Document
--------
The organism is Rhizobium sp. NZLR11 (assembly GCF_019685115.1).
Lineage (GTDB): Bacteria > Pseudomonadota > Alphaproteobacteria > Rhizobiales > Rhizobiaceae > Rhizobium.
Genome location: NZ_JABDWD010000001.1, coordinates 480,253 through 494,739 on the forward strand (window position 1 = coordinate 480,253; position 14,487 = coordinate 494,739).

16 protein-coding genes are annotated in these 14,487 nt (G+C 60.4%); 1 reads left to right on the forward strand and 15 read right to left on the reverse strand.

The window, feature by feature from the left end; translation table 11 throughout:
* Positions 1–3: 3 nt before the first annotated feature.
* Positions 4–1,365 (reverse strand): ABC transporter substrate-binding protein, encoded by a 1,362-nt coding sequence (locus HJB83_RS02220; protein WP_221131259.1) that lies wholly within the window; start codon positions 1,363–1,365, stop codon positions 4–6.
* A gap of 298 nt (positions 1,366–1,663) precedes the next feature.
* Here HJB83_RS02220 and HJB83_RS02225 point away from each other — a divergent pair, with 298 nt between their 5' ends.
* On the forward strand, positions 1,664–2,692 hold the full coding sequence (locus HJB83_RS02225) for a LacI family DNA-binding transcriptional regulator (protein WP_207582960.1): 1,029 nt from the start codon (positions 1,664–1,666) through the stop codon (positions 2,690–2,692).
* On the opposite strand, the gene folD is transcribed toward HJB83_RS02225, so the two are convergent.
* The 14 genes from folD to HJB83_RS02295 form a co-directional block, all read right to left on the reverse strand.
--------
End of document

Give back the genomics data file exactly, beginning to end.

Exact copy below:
The organism is Rhizobium sp. NZLR11 (assembly GCF_019685115.1).
Lineage (GTDB): Bacteria > Pseudomonadota > Alphaproteobacteria > Rhizobiales > Rhizobiaceae > Rhizobium.
Genome location: NZ_JABDWD010000001.1, coordinates 480,253 through 494,739 on the forward strand (window position 1 = coordinate 480,253; position 14,487 = coordinate 494,739).

16 protein-coding genes are annotated in these 14,487 nt (G+C 60.4%); 1 reads left to right on the forward strand and 15 read right to left on the reverse strand.

The window, feature by feature from the left end; translation table 11 throughout:
* Positions 1–3: 3 nt before the first annotated feature.
* Positions 4–1,365 (reverse strand): ABC transporter substrate-binding protein, encoded by a 1,362-nt coding sequence (locus HJB83_RS02220; protein WP_221131259.1) that lies wholly within the window; start codon positions 1,363–1,365, stop codon positions 4–6.
* A gap of 298 nt (positions 1,366–1,663) precedes the next feature.
* Here HJB83_RS02220 and HJB83_RS02225 point away from each other — a divergent pair, with 298 nt between their 5' ends.
* On the forward strand, positions 1,664–2,692 hold the full coding sequence (locus HJB83_RS02225) for a LacI family DNA-binding transcriptional regulator (protein WP_207582960.1): 1,029 nt from the start codon (positions 1,664–1,666) through the stop codon (positions 2,690–2,692).
* On the opposite strand, the gene folD is transcribed toward HJB83_RS02225, so the two are convergent.
* The 14 genes from folD to HJB83_RS02295 form a co-directional block, all read right to left on the reverse strand.